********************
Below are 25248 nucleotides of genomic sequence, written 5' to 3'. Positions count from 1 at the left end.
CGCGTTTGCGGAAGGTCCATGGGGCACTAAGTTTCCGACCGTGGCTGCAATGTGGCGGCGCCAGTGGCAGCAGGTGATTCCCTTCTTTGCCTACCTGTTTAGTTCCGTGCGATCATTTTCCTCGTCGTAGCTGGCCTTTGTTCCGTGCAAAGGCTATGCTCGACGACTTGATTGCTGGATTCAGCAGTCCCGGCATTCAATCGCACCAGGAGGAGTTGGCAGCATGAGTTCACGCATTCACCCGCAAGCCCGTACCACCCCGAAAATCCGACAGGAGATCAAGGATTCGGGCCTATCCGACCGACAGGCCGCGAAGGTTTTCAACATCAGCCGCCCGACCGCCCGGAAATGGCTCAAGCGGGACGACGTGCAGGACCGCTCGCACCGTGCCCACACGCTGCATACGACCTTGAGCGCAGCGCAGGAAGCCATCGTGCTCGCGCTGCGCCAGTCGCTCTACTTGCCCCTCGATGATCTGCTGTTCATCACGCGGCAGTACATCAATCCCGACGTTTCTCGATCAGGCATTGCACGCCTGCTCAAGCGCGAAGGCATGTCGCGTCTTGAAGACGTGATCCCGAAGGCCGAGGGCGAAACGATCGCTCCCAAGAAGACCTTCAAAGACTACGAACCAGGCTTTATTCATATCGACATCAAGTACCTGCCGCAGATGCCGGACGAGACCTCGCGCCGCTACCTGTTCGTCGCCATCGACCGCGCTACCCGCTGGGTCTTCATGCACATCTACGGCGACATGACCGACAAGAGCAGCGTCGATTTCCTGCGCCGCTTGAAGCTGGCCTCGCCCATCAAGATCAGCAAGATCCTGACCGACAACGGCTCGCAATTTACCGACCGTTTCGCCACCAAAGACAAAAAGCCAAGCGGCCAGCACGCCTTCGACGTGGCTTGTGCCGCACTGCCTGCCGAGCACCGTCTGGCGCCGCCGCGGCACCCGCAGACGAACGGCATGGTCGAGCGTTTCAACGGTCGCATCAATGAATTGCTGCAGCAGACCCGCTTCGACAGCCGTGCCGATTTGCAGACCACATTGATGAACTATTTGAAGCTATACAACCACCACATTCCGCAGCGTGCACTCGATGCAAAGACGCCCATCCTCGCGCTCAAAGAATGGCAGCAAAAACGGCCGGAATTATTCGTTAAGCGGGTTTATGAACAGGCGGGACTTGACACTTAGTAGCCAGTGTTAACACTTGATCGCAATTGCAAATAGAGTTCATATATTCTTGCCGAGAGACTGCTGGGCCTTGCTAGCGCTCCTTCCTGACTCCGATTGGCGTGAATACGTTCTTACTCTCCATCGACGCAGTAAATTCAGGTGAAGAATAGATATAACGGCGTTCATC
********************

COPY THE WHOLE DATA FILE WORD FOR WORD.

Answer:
Below are 25248 nucleotides of genomic sequence, written 5' to 3'. Positions count from 1 at the left end.
CGCGTTTGCGGAAGGTCCATGGGGCACTAAGTTTCCGACCGTGGCTGCAATGTGGCGGCGCCAGTGGCAGCAGGTGATTCCCTTCTTTGCCTACCTGTTTAGTTCCGTGCGATCATTTTCCTCGTCGTAGCTGGCCTTTGTTCCGTGCAAAGGCTATGCTCGACGACTTGATTGCTGGATTCAGCAGTCCCGGCATTCAATCGCACCAGGAGGAGTTGGCAGCATGAGTTCACGCATTCACCCGCAAGCCCGTACCACCCCGAAAATCCGACAGGAGATCAAGGATTCGGGCCTATCCGACCGACAGGCCGCGAAGGTTTTCAACATCAGCCGCCCGACCGCCCGGAAATGGCTCAAGCGGGACGACGTGCAGGACCGCTCGCACCGTGCCCACACGCTGCATACGACCTTGAGCGCAGCGCAGGAAGCCATCGTGCTCGCGCTGCGCCAGTCGCTCTACTTGCCCCTCGATGATCTGCTGTTCATCACGCGGCAGTACATCAATCCCGACGTTTCTCGATCAGGCATTGCACGCCTGCTCAAGCGCGAAGGCATGTCGCGTCTTGAAGACGTGATCCCGAAGGCCGAGGGCGAAACGATCGCTCCCAAGAAGACCTTCAAAGACTACGAACCAGGCTTTATTCATATCGACATCAAGTACCTGCCGCAGATGCCGGACGAGACCTCGCGCCGCTACCTGTTCGTCGCCATCGACCGCGCTACCCGCTGGGTCTTCATGCACATCTACGGCGACATGACCGACAAGAGCAGCGTCGATTTCCTGCGCCGCTTGAAGCTGGCCTCGCCCATCAAGATCAGCAAGATCCTGACCGACAACGGCTCGCAATTTACCGACCGTTTCGCCACCAAAGACAAAAAGCCAAGCGGCCAGCACGCCTTCGACGTGGCTTGTGCCGCACTGCCTGCCGAGCACCGTCTGGCGCCGCCGCGGCACCCGCAGACGAACGGCATGGTCGAGCGTTTCAACGGTCGCATCAATGAATTGCTGCAGCAGACCCGCTTCGACAGCCGTGCCGATTTGCAGACCACATTGATGAACTATTTGAAGCTATACAACCACCACATTCCGCAGCGTGCACTCGATGCAAAGACGCCCATCCTCGCGCTCAAAGAATGGCAGCAAAAACGGCCGGAATTATTCGTTAAGCGGGTTTATGAACAGGCGGGACTTGACACTTAGTAGCCAGTGTTAACACTTGATCGCAATTGCAAATAGAGTTCATATATTCTTGCCGAGAGACTGCTGGGCCTTGCTAGCGCTCCTTCCTGACTCCGATTGGCGTGAATACGTTCTTACTCTCCATCGACGCAGTAAATTCAGGTGAAGAATAGATATAACGGCGTTCATC